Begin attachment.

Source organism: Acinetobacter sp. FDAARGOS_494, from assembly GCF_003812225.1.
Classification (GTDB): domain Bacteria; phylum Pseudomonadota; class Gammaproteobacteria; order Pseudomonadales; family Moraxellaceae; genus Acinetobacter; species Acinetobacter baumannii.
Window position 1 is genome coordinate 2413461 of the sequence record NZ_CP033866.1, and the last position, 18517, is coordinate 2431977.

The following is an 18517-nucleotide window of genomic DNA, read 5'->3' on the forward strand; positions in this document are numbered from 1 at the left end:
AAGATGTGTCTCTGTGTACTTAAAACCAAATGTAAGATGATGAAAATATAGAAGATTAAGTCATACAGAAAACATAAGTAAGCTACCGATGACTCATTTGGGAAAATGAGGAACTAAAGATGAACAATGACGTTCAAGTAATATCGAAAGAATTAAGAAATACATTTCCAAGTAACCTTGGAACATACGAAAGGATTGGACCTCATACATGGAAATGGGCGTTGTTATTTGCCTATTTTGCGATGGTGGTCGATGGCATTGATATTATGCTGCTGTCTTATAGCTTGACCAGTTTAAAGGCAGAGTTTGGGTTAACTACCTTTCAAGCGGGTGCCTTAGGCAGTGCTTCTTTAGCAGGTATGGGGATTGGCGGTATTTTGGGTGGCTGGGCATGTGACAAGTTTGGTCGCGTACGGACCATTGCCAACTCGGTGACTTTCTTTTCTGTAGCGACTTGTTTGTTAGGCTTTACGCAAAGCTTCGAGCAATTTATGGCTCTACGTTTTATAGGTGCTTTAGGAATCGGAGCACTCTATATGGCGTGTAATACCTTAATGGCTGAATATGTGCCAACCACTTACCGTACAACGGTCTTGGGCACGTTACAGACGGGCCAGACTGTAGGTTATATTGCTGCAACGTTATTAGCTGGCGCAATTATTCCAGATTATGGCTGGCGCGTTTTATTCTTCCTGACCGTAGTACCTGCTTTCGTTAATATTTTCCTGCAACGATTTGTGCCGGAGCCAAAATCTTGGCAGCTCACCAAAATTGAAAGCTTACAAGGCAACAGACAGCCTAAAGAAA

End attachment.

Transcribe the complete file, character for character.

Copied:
Source organism: Acinetobacter sp. FDAARGOS_494, from assembly GCF_003812225.1.
Classification (GTDB): domain Bacteria; phylum Pseudomonadota; class Gammaproteobacteria; order Pseudomonadales; family Moraxellaceae; genus Acinetobacter; species Acinetobacter baumannii.
Window position 1 is genome coordinate 2413461 of the sequence record NZ_CP033866.1, and the last position, 18517, is coordinate 2431977.

The following is an 18517-nucleotide window of genomic DNA, read 5'->3' on the forward strand; positions in this document are numbered from 1 at the left end:
AAGATGTGTCTCTGTGTACTTAAAACCAAATGTAAGATGATGAAAATATAGAAGATTAAGTCATACAGAAAACATAAGTAAGCTACCGATGACTCATTTGGGAAAATGAGGAACTAAAGATGAACAATGACGTTCAAGTAATATCGAAAGAATTAAGAAATACATTTCCAAGTAACCTTGGAACATACGAAAGGATTGGACCTCATACATGGAAATGGGCGTTGTTATTTGCCTATTTTGCGATGGTGGTCGATGGCATTGATATTATGCTGCTGTCTTATAGCTTGACCAGTTTAAAGGCAGAGTTTGGGTTAACTACCTTTCAAGCGGGTGCCTTAGGCAGTGCTTCTTTAGCAGGTATGGGGATTGGCGGTATTTTGGGTGGCTGGGCATGTGACAAGTTTGGTCGCGTACGGACCATTGCCAACTCGGTGACTTTCTTTTCTGTAGCGACTTGTTTGTTAGGCTTTACGCAAAGCTTCGAGCAATTTATGGCTCTACGTTTTATAGGTGCTTTAGGAATCGGAGCACTCTATATGGCGTGTAATACCTTAATGGCTGAATATGTGCCAACCACTTACCGTACAACGGTCTTGGGCACGTTACAGACGGGCCAGACTGTAGGTTATATTGCTGCAACGTTATTAGCTGGCGCAATTATTCCAGATTATGGCTGGCGCGTTTTATTCTTCCTGACCGTAGTACCTGCTTTCGTTAATATTTTCCTGCAACGATTTGTGCCGGAGCCAAAATCTTGGCAGCTCACCAAAATTGAAAGCTTACAAGGCAACAGACAGCCTAAAGAAA